Posted: Tue 24th Mar 2020
The chancellor has announced further measures to help businesses with their cashflow to bridge the gap during this extended period of reduced income. Now the gym is closed, make sure you 'work out' which the best ones for you.
The self-employed July 2020 income tax payment on account for the 2019/20 tax year, will be automatically deferred until January 2021 with no interest or penalties accruing. This appears to be for sole traders and partnerships only, and not include directors or employees also due to make payments on account.
Similarly, VAT due between 20 March and 30 June 2020 won't be collected by HMRC. You will have until 5 April 2021 to catch up with this deferral. VAT refunds will be made as usual. If you're on an annual VAT scheme to end of March, any VAT due will be deferred and if you're due a refund, that will be paid. Therefore, it'll still be worth making the calculations in case you can access a refund.
I wonder where we'll be next January and April 2021 when businesses simply can't afford to pay the deferred amount, as well as the next payment on account. Therefore, where possible, it might be less painful to pay your income tax and VAT as normal. However, if your business is facing difficulty, take advantage of this to see you through, and we'd expect HMRC to be helpful once the imminent health and economic problems have improved.
These can be thought of as a simple Time To Pay arrangement without having to agree payments plans with HMRC on a case by case basis. Time To Pay still remains available and you may need to contact HMRC regarding your other tax bills.
These are now available from your bank and are interest free for 12 months, a recognition that businesses need more breathing space to get their cashflow in order. This is the most flexible way to help your cashflow where you decide how to use the money for the long term benefit of your business.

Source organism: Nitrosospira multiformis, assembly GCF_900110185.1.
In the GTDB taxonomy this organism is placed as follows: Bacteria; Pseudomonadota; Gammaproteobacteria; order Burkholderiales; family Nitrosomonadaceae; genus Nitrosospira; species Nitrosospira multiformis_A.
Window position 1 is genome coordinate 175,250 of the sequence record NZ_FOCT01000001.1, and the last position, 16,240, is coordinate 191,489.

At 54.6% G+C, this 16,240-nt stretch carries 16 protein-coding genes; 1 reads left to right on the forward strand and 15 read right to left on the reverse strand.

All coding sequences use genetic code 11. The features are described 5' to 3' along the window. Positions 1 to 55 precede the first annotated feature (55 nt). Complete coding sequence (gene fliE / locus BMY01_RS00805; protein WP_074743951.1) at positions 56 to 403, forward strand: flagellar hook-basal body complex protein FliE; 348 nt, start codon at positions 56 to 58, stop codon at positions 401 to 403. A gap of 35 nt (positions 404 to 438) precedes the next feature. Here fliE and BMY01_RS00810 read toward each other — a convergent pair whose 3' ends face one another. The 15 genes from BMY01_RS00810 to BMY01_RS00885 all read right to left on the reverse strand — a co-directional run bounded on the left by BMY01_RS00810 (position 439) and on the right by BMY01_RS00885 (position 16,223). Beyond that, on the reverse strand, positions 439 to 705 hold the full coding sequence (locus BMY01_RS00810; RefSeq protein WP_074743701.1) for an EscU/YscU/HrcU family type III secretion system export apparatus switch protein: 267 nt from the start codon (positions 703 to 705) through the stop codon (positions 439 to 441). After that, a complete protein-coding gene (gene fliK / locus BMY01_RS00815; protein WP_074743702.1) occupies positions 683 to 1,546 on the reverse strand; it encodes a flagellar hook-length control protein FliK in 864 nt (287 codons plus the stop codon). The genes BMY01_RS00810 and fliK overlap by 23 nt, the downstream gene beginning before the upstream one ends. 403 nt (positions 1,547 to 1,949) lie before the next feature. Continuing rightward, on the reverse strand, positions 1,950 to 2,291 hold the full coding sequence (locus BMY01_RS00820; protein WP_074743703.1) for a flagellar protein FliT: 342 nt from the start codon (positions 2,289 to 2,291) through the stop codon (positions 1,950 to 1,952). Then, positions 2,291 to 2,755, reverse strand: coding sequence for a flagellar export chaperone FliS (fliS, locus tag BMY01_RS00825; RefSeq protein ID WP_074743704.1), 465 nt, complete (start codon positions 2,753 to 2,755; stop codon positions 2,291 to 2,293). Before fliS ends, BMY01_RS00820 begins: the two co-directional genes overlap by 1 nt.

You can apply to defer your personal mortgage for three months and landlords are offered a mortgage holiday to allow them pass on three months rent deferral to their tenants. These are only deferrals, with mortgage interest still accumulating and the rent ultimately due, so again very much temporary cashflow help, not a permanent saving.
For at least three months from 1 March 2020, if your employees aren't working, because you can't open your business due to the coronavirus or your business has suffered a significant loss of business, you need to classify them as 'furloughed workers' and HMRC will refund 80% of your staff's wages, up to a £2,500 maximum per month.
This appears to mean that if you pay your employee a gross salary of £30,000, you can apply to HMRC for a refund of £24,000. We don't yet know how this links with the PAYE system, which presumably will operate as normal and continue to deduct taxes which apply to the £30,000. We'll let you know as soon as more details are issued.
This should be claimed by all eligible businesses which need their staff to be available to them when they continue to trade as normal.
Not forgetting the 12 month rates holiday for the retail, hospitality and leisure sectors, and grants of between £10,000 and £25,000 previously announced, which are actual cash savings to keep. We don't yet know if these grants will be included in taxable income, but we can save that for another day!
These are also payments to keep and are now easier to claim for the duration of the Coronavirus outbreak. The previously announced Statutory Sick Pay (SSP) refund scheme for up to two weeks is in place to help your employees. SSP is £94 per week.
For the self employed with the virus or who need to self isolate or on low income, Universal Credit and/or a new style Employment and Support Allowance is available. ESA is £73 per week. Being eligible for some benefits opens the door for other benefits such as housing benefit, so is often worth a bit more than at first appears.
Not all initiatves will be helpful for all businesses and be clear which are deferrals and therefore need to be repaid someday, or those which are cash payments or savings. Employee salary refunds and grants for small property based businesses, should always be claimed where eligible. VAT, income tax, mortgage and rent deferrals, Time To Pay, and loans need to be taken with care with a simple outline plan as to how you think these will eventually be paid.
You as a business owner will know which of these weighty options to pick and how to work out the best route for your business with help from trusted advisers, where appropriate.